Toni, over at "In the midst of this season" was pondering outhouses in her latest entry, having been forced to make use of one recently.
Until I was twelve years old and we moved to Kansas City, my family didn't have running water in the house. There was no kitchen sink, no bathtub, and no commode.
Toni wondered why the old outhouses were equipped with two holes: Well, I can tell you that many good conversations were held in the "toilet", as we called it. My mom bought toilet paper as far back as I can remember, but I had aunts and uncles who considered that a waste of money: so they kept expired catalogs and magazines in the outhouse to use as toilet paper. The pages of these were slick and not very absorbent, but if you took a page and wadded it up tight, then stretched it back out to size, it was a little softer and more effective for the intended purpose.
Anyway. I recall sitting in an outhouse on one of the holes while a cousin sat on the other: we were looking at what was left of a year-old Montgomery-Ward catalog , discussing the dress styles therein.
Once a friend came home with me after church; rather than sit on the hole in the outhouse, she actually stood over the hole and then squatted, so she wouldn't be sitting on that wood where everyone else had sat! That seemed strange to me, and I considered her a little "uppity" after that. She was originally from Tennessee, and I remember wondering if that was how all southerners used the toilet.
As Toni mentioned, outhouses do have a certain "stench". Let's face it, anywhere poop is piled up, it's going to smell bad. However, most folks kept a bag of lime handy in the corner; sprinkling this on the waste below really helped a lot with the odor. After my mom was done mopping floors in the house, she usually took her bucket of mop-water to the toilet, freshening it up with a little extra Stanley Germ-trol (similar to Pine-sol) in the water for good measure. Mother was big on Stanley home products. (But I'll save the Stanley-party memories for another post.)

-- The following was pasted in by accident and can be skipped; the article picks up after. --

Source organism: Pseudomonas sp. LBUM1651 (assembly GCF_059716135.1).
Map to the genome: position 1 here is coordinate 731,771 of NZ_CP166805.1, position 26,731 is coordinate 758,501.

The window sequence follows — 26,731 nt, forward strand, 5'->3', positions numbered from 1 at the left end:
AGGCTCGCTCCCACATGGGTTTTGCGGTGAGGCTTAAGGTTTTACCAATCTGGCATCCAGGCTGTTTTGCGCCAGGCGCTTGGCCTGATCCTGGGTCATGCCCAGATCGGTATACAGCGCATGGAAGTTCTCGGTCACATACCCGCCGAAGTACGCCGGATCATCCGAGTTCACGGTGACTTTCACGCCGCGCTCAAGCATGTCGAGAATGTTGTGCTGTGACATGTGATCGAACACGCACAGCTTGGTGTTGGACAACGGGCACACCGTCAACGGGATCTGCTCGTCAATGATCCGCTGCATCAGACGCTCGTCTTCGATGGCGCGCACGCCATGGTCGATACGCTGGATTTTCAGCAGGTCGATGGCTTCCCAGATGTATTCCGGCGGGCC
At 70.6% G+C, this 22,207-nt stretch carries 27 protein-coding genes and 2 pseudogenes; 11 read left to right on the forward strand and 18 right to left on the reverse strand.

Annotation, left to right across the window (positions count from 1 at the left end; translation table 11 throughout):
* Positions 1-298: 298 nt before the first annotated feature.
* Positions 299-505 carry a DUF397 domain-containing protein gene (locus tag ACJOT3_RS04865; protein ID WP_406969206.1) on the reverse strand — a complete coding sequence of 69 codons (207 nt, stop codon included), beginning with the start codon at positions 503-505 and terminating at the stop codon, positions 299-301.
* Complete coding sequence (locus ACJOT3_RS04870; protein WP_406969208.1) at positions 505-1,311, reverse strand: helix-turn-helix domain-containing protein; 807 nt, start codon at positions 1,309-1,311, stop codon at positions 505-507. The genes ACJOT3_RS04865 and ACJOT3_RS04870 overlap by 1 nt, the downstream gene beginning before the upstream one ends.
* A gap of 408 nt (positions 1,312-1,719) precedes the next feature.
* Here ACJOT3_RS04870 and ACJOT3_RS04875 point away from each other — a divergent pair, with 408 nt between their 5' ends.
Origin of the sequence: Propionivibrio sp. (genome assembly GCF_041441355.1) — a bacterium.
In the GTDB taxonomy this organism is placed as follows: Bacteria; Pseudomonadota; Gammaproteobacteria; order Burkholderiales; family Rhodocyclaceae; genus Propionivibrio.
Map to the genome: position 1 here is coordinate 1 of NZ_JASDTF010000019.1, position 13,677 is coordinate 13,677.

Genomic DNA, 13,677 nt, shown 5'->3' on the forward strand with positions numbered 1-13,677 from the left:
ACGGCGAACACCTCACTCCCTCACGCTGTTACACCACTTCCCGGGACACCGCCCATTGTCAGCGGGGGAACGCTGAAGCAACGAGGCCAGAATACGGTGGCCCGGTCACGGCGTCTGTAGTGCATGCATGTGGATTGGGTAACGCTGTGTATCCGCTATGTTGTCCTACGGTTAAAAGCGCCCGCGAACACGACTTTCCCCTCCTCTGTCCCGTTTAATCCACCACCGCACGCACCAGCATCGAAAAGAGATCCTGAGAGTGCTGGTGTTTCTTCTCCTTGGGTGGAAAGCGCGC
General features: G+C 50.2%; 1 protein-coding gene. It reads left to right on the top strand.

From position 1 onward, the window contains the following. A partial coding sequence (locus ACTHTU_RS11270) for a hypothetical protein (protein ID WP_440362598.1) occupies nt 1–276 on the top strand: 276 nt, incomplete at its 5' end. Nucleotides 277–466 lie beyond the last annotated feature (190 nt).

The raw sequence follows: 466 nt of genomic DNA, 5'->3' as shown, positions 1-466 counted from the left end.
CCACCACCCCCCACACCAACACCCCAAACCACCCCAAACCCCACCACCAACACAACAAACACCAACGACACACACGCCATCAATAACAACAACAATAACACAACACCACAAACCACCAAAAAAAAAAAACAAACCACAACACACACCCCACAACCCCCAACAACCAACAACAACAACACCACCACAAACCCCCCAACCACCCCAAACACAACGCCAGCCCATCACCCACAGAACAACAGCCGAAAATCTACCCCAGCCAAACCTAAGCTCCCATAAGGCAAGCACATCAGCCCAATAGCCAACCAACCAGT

This is Skinner school in Iowa, the first school I attended. I remember that the toilet was just to the right of where those kids are standing. I thought the accommodations at school were really fancy, because there was one outhouse for boys and one for girls!
If you think outhouses are gross, there's another aspect to remember: The old chamber pot under the bed! Yes, when the weather was bad and I awoke in the night having to "go", there was a covered enamel pot to use. Mother had the pleasure of emptying this in the morning, and washing it out. I believe there was one in my parents' room, too. (I swiped this image from Ebay, where people are actually bidding on these relics!)
When we moved to Kansas City to a tiny three-room apartment, I felt we were in the lap of luxury: there was cold running water in the kitchen, and a bathroom downstairs that we shared with another family. No more having to go outside on cold or rainy nights when nature called!
Ah, the good old days.
And while we're on the subject, here's a gross and disgusting, but pretty darned funny, website about POOP. Appropriately, the URL is smellypoop.com.